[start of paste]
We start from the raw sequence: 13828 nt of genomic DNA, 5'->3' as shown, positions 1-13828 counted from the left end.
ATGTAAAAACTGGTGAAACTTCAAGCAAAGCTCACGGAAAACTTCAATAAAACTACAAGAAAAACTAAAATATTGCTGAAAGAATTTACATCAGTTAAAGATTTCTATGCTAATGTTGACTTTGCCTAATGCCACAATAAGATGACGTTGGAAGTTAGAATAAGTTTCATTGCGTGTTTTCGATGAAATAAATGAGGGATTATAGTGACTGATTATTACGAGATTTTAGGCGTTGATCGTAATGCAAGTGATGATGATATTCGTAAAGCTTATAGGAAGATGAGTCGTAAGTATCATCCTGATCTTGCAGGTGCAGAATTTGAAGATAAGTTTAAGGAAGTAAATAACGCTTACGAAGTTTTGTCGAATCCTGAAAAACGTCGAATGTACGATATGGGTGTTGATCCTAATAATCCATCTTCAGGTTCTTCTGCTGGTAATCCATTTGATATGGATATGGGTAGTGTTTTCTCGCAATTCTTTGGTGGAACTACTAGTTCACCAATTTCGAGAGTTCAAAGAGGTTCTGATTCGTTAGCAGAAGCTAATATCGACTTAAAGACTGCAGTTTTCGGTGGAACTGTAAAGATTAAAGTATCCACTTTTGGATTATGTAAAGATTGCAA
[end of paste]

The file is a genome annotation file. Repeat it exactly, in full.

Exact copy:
We start from the raw sequence: 13828 nt of genomic DNA, 5'->3' as shown, positions 1-13828 counted from the left end.
ATGTAAAAACTGGTGAAACTTCAAGCAAAGCTCACGGAAAACTTCAATAAAACTACAAGAAAAACTAAAATATTGCTGAAAGAATTTACATCAGTTAAAGATTTCTATGCTAATGTTGACTTTGCCTAATGCCACAATAAGATGACGTTGGAAGTTAGAATAAGTTTCATTGCGTGTTTTCGATGAAATAAATGAGGGATTATAGTGACTGATTATTACGAGATTTTAGGCGTTGATCGTAATGCAAGTGATGATGATATTCGTAAAGCTTATAGGAAGATGAGTCGTAAGTATCATCCTGATCTTGCAGGTGCAGAATTTGAAGATAAGTTTAAGGAAGTAAATAACGCTTACGAAGTTTTGTCGAATCCTGAAAAACGTCGAATGTACGATATGGGTGTTGATCCTAATAATCCATCTTCAGGTTCTTCTGCTGGTAATCCATTTGATATGGATATGGGTAGTGTTTTCTCGCAATTCTTTGGTGGAACTACTAGTTCACCAATTTCGAGAGTTCAAAGAGGTTCTGATTCGTTAGCAGAAGCTAATATCGACTTAAAGACTGCAGTTTTCGGTGGAACTGTAAAGATTAAAGTATCCACTTTTGGATTATGTAAAGATTGCAA